Women in Chile protest to bring about change across continents


Photo by Evelyn Ramirez-Estrada

The chant, “El violador eres Tú,”is used by protesters to bring awareness to femicides in Latin America.

   The Chilean feminist group, Las Tesis, have ignited a revolutionary movement in efforts to spread awareness about femicides. The call started Nov. 25, the designated date for the International Day for the Elimination of Violence against Women, uniting women around Latin America and some parts of Europe. These groups of women gathered together in public spaces to sing and dance their anthem in order to raise power against the patriarchy.

   “It’s really important for women to be allowed to protest and have their voices heard without being brushed off,” Nicole Foos (11) said.

Is it really that surprising when people start doing more if you don’t respect them and you don’t try to see it from their point of view?””

— Nicole Foos

   “Y la culpa no era mía, ni dónde estaba, ni cómo vestía. El violador eres tú.” translated to “And the fault wasn’t mine, where I was, or how I was dressed. The rapist is you” echoed on the streets as feminists united their voices in a cry for change. The fight for equality and against femicides gained momentum after the feminist protests in Mexico and other Latin American countries that occurred in the previous months. Many monuments have been damaged or destroyed due to the attendees’ desperation and anger.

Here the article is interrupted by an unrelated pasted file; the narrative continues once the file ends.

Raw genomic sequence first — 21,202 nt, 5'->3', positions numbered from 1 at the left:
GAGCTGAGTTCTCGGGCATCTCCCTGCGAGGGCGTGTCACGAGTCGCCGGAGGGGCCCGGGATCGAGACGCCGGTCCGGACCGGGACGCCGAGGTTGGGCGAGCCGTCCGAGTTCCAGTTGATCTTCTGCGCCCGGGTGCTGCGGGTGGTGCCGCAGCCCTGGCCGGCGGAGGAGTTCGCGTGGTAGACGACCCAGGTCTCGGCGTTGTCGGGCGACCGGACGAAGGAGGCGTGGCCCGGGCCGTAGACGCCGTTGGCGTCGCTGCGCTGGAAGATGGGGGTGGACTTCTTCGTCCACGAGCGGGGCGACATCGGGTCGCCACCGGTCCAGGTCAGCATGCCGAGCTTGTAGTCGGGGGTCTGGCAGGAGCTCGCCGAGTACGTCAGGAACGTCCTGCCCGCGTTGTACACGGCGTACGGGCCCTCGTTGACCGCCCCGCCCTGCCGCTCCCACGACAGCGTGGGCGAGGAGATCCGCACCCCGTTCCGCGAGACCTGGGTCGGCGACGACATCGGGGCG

“You have to listen to people and if you don’t they might lash out and be violent. Is it really that surprising when people start doing more if you don’t respect them and you don’t try to see it from their point of view?” Foos said.

   After the anthem and the recordings of thousands of protests all across the world went viral, the U-17 Mexican team, America, was found mocking the song and dance in a video posted on Twitter. On Dec. 5 the soccer club released an official apology, vowing to teach their future athletes about the awareness of femicides in the world. 

 “In order to make fun of something that is impacting women all over the world, you need to be very insecure and ignorant because if you really believe it is okay to make fun of them, then I’m sorry because you genuinely don’t care about women or their rights,” Angela Ramirez (12) said.

   Over the course of these past weeks, the movement has become bigger and has now reached the U.S. The message the anthem delivers could be what powers the change in a society where women disappear and get killed almost every single day.